Seriously, I’m not even entirely sold on the current writing project. It is a work progress to be sure. Three different titles have received attention; “Effective ML ROI use cases at scale”, “Building effective ROI ML use cases”, and “ML use cases at scale with effective ROI.” At some point along the way the title could even change. Right now the structure of the presentation is probably going to center on 5 solid ML use cases and how the ROI is calculated for those examples. That is probably all it will take to round out the presentation. My best to get this done is to start a shell in Microsoft PowerPoint tonight and work to get the PowerPoint slides built out one at a time. Completing the presentation in PowerPoint will allow me to have all my thoughts lined up and ready to present. The next step in the process would be to write out the complete talk. Working on that plan will generate another roughly 5,000 word block or prose that could be easily converted into some type of academic paper. It is possible that the paper will only surround the best use case or perhaps the machine learning return on investment model itself.
Oh, some wondering is happening. A little bit of thinking. A little bit of planning. My thoughts were all over the place. Last night I sat down to write some notes about attending a conference this week in California. At some point, I’m going to spend some time really digging into and writing about talking and the experience of getting to meet so many folks interested in machine learning. Instead of doing that writing at the moment, I need to spend some time working on week 2 of the “Crash Course on Python” by Google on Coursera. It feels like forever since I did week the first week of course work. This weekend will be a good opportunity to really jump in and dig into the course with the attention it deserves.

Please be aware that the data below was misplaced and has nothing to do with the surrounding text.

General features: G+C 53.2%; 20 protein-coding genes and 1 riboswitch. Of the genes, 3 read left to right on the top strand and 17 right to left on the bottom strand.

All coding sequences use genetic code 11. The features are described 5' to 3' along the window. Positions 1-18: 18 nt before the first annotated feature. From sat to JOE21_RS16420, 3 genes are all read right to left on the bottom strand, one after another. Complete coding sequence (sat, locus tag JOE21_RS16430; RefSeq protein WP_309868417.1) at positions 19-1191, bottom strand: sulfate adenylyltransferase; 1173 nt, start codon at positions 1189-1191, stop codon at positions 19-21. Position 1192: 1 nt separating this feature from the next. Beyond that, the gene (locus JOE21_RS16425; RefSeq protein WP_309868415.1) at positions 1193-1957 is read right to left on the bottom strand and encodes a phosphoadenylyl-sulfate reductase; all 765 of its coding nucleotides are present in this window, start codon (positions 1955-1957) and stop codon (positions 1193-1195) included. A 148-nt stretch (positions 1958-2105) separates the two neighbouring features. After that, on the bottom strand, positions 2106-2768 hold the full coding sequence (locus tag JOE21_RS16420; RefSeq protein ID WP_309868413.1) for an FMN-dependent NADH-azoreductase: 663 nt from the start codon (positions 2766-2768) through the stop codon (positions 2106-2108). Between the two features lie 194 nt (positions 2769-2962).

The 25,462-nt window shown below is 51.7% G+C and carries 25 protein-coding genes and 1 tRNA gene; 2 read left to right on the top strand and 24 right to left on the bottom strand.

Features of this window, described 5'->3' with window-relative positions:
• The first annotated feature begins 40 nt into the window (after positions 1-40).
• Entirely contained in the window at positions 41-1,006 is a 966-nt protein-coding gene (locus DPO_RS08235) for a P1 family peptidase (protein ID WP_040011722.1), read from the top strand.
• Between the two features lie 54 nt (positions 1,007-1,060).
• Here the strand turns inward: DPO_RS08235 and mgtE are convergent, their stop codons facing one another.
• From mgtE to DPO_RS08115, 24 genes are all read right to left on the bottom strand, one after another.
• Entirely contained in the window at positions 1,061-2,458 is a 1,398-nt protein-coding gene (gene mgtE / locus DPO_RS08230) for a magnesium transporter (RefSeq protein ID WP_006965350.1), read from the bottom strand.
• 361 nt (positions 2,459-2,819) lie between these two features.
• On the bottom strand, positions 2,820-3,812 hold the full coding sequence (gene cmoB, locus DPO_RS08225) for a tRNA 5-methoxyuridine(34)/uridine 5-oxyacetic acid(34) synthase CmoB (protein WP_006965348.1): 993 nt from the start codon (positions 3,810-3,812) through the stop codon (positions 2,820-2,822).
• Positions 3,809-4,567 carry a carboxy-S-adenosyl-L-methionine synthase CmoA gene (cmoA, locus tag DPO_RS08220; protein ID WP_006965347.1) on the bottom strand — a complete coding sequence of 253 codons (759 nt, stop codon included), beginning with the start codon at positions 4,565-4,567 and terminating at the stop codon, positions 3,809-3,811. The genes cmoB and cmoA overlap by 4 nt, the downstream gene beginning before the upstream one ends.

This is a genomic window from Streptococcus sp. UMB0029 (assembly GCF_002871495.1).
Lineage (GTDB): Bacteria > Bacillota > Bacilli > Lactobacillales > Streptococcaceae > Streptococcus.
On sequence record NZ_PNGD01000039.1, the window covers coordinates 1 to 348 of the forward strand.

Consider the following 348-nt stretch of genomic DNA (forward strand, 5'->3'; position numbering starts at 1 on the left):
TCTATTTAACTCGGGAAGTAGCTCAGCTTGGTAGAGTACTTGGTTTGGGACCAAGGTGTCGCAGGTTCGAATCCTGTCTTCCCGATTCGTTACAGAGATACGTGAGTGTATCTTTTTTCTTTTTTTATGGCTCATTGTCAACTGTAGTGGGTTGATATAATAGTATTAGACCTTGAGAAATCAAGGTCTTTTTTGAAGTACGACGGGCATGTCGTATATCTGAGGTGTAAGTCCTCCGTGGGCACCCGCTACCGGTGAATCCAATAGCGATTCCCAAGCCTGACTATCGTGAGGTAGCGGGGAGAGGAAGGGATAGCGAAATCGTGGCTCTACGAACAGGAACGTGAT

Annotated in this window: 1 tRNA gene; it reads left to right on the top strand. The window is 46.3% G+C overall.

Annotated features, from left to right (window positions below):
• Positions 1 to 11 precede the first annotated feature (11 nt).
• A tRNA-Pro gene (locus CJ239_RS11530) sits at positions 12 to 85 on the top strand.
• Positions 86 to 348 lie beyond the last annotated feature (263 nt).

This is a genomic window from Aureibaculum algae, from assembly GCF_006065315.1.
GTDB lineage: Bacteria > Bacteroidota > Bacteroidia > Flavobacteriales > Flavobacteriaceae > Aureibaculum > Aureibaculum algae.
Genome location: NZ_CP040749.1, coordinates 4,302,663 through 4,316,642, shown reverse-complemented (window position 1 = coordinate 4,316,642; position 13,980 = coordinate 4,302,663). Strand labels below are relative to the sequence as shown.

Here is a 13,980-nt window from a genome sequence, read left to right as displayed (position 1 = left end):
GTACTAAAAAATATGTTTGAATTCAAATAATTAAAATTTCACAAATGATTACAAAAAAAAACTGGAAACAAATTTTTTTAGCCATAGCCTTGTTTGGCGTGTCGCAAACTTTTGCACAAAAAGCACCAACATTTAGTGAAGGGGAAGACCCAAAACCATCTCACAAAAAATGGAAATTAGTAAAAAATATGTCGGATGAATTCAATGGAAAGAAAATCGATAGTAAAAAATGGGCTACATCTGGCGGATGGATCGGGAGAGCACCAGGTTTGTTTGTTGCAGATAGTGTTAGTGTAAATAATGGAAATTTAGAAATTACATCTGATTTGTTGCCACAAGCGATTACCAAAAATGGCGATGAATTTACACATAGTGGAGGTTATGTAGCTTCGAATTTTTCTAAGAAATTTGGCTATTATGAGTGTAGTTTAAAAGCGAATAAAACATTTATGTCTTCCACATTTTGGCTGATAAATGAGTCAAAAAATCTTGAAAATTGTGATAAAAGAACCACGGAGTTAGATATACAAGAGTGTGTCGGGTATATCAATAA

Greetings from Day 3 of the #GlobalAI Conference. I’m speaking at two sessions today during the conference. Earlier today I went ahead and shared the slide deck and a pre read in mp3 format on LinkedIn.
Here are the talks I listened to today with a few notes:
Business Track: The Autonomous Pharmacy: Applying AI and ML to Medication Management Across the Care Continuum (Ken Perez) – This was an interesting way to start the day. A lot of this talk focused on targeting and adherence. Both of those targets are about helping people get and sustain care.
General Keynote Session: The Pros and Cons of Automated Machine Learning in Healthcare (Sanjeev Kumar) – This talk really dug in and tried to address silos and data quality. Those are two things that make it very hard to use dispersed and highly inaccessible data from legacy systems.
General Keynote Session: Google’s Journey to AI-First (Chanchal Chatterjee) – This was a really fun talk. Everybody really enjoyed it. The 3 hour version of this talk would have been epic.